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Want to know where to start

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  • Matt Thompson
    Hello, I have a few questions. Everyone always says that the best way to learn programming, is to find something you want to program, and then figure out
    Message 1 of 3 , Feb 17, 2002
      Hello, I have a few questions. Everyone always says that the best way to
      learn programming, is to find something you want to program, and then figure
      out which language woul best suit your needs. Well, I am very interested in
      creating a fantasy sports league manager software. I was thinking of making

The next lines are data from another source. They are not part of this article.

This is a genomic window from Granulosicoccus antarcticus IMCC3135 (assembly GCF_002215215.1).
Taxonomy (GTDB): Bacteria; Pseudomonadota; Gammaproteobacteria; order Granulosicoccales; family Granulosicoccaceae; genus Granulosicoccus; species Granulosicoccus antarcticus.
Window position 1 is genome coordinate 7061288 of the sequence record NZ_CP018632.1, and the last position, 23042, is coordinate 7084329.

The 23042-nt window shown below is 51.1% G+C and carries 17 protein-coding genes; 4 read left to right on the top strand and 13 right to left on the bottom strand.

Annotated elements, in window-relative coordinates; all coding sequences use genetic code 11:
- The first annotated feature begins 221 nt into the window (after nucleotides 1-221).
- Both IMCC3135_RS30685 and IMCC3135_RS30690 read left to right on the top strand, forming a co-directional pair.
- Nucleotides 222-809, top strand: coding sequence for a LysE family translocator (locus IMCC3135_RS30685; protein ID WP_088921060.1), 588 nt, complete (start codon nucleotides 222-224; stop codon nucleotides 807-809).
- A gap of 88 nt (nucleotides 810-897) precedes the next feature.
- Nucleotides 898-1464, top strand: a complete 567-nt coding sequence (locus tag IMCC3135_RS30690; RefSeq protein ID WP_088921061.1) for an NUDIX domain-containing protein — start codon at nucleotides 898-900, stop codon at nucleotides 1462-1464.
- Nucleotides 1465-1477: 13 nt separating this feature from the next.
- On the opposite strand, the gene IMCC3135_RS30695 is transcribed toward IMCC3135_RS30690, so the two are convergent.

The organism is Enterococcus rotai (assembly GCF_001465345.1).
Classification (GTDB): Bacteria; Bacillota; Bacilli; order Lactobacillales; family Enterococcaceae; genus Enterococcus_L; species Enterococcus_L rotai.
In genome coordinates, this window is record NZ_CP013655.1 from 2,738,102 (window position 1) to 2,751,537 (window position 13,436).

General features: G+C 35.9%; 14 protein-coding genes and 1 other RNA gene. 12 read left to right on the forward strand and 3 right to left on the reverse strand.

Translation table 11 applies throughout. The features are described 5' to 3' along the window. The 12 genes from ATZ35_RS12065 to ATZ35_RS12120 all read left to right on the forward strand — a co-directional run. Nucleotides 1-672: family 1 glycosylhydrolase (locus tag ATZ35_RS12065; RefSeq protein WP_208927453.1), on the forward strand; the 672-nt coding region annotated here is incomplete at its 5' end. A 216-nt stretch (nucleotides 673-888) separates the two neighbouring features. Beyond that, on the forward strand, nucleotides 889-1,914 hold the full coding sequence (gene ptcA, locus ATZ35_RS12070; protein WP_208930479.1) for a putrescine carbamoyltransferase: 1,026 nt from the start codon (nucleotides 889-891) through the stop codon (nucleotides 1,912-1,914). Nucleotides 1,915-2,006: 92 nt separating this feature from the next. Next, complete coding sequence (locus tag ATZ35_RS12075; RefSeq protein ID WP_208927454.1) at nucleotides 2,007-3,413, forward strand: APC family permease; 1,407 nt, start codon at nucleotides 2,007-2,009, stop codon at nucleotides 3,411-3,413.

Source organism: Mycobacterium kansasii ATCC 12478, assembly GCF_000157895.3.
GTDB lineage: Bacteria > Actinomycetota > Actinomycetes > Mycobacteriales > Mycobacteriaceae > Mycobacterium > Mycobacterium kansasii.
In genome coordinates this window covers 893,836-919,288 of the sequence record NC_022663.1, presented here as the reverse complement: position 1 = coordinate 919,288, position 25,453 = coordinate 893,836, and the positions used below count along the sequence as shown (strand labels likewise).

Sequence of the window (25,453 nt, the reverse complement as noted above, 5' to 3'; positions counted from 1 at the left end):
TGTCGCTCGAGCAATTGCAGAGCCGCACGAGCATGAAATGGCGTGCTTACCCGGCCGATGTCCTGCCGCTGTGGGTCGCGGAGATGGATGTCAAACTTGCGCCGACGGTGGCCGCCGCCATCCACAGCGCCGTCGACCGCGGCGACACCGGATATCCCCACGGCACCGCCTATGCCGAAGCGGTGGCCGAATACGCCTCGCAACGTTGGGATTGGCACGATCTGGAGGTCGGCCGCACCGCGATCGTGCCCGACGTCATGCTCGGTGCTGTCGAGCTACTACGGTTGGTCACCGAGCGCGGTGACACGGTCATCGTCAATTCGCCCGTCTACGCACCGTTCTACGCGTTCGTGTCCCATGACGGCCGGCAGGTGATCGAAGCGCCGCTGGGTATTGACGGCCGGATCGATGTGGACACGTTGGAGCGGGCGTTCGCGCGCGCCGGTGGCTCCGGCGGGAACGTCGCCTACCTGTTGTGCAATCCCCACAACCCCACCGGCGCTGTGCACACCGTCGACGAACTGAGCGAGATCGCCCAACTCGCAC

it web based, since i'm guessing most fantasy baseball owners are windows
      users. The only programming I know is basic, and some very basic cobol, from
      a college class I took. I am very interested in using this a a learning
      experience.

      The final program hopefully would have a good draft program, player
      transactions, automatic scoring updates, and a player database going back 5
      years or so.

      I want to make this using open source tools, so I was wondering what you guys
      thought i should tackle first? If this is an improper list to ask these
      questions, where would you suggest i ask?

      --
      Empty_One
      _________
      "They that can give up essential liberty to obtain a little temporary
      safety deserve neither liberty nor safety."--Benjamin Franklin
    • Omer Zak